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An interview with the co-founders of VC firm Fiat Ventures and sister arm Fiat Growth
Of all the venture capital funding invested in 2021, around one in every five dollars went to fintech. But this boom now seems behind us, as global fintech funding activity returned to pre-2021 levels.
Worse, fintech didn’t escape the recent waves of tech layoffs, with high-profile companies like Brex, Chime and Stripe making headlines for this disheartening reason over the last few weeks.
And yet, fintech startups are still getting founded and funded this year. Of the 223 companies in Y Combinator’s summer 2022 batch, 79 fell more or less into the fintech category.
Why are founders and investors still placing bets in fintech, and where? To find out more, we reached out to fintech-focused VC firm Fiat Ventures.
Fiat co-founders Alex Harris, Drew Glover, and Marcos Fernandez also run its sister arm, Fiat Growth, a growth consultancy working with fintech and insurtech clients. This enables them to comment not only on sector trends from an investor perspective, but also to share practical advice.
One of their key recommendations is for fintech startups to lean into customer acquisition channels whose cost is less variable or seasonal than others, but our exchange covered a wider range of topics, from financial inclusion to offline channels and more. Read on:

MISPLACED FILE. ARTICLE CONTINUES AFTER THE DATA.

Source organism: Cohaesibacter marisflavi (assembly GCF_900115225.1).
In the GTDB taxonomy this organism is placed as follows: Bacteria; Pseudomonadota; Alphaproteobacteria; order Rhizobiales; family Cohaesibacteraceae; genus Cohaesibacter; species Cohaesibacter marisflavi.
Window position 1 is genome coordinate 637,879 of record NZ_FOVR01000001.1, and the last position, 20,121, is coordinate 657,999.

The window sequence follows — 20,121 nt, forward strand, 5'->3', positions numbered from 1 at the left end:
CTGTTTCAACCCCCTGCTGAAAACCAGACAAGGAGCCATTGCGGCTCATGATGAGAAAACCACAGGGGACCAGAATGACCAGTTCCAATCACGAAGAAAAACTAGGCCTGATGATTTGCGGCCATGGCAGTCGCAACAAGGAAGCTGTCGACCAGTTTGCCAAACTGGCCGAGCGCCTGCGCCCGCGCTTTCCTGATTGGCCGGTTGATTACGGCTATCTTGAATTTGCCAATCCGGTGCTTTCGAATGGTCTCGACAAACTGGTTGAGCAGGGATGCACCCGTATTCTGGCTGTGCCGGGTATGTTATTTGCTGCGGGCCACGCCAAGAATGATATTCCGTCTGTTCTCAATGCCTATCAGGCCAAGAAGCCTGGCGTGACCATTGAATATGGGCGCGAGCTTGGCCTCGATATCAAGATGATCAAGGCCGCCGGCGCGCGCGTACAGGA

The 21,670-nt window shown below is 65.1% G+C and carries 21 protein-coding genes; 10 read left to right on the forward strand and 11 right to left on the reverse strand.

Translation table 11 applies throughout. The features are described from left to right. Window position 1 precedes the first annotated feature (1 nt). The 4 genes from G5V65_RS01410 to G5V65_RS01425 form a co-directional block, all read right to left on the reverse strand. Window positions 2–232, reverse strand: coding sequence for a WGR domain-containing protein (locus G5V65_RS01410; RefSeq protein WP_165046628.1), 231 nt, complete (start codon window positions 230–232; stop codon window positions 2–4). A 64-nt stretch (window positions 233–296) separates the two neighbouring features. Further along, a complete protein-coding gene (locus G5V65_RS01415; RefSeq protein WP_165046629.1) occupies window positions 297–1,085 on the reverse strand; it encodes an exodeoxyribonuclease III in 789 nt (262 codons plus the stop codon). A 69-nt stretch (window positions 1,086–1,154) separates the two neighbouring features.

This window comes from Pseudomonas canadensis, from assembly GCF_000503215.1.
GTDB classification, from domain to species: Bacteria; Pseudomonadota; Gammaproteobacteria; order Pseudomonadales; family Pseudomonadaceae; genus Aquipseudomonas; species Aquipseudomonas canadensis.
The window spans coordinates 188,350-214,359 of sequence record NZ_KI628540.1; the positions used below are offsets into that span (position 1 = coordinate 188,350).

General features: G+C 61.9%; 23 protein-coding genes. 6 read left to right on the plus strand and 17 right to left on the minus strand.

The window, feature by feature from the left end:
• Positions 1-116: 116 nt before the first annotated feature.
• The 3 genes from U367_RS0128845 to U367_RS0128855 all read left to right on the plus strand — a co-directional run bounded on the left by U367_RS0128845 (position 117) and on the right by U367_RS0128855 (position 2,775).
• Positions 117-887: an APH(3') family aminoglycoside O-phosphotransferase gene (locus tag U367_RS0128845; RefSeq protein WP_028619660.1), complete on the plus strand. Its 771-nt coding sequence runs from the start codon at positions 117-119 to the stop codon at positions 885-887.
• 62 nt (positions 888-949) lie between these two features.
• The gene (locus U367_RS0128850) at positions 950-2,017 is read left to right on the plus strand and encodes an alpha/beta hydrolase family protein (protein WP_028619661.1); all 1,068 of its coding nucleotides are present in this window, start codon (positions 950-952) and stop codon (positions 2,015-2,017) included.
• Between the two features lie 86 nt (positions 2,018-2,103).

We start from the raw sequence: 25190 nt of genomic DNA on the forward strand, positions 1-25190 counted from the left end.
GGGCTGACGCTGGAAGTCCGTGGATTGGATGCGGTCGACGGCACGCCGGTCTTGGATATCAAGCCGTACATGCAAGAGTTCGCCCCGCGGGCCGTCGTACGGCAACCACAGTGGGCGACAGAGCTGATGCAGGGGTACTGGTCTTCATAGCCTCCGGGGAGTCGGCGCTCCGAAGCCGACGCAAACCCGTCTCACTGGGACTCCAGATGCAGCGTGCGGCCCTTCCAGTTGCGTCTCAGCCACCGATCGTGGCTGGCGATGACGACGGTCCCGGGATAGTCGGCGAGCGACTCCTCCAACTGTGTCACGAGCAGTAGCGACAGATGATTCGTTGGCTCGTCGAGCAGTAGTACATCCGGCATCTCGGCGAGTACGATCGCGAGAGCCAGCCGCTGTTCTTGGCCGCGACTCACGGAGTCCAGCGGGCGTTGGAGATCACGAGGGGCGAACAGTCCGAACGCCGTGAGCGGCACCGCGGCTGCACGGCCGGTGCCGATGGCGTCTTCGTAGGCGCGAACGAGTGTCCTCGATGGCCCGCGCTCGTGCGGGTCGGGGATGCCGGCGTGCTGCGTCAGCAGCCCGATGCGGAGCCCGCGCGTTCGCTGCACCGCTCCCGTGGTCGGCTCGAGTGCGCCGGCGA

Editor’s note: This interview has been edited for length and clarity. Many of the linked companies are portfolio companies of Fiat Ventures or clients of Fiat Growth.
TC: What makes you say that “fintech acquisition funnels are too complicated”?
Alex Harris: Fintech products by nature have complicated acquisition funnels and enrollment flows. Some complications are unavoidable in a highly regulated environment, but superfluous complications can arise when rigorous testing is not applied and funnels include unnecessary bloat.
Even the smallest detail can generate friction. For example, in the know-your-customer (KYC) process, many fintechs will ask a customer for their entire Social Security Number. In most cases, for non-credit products, only the last four digits of the SSN are needed for identification purposes. While only a five-digit difference, this can have a meaningful impact on conversion rates that can save large sums of money at scale.
Data is certainly king, but there is a time and place for data collection and personalization. Too often, a well-intentioned data team will ask personalization and demographics questions directly in an enrollment process. However, these questions can most often come in a post-enrollment survey or periodically throughout the lifecycle of a customer. Even post-enrollment, these questions need to be thought out. We regularly see data collected for the sake of collecting it, without actionable insights derived from them.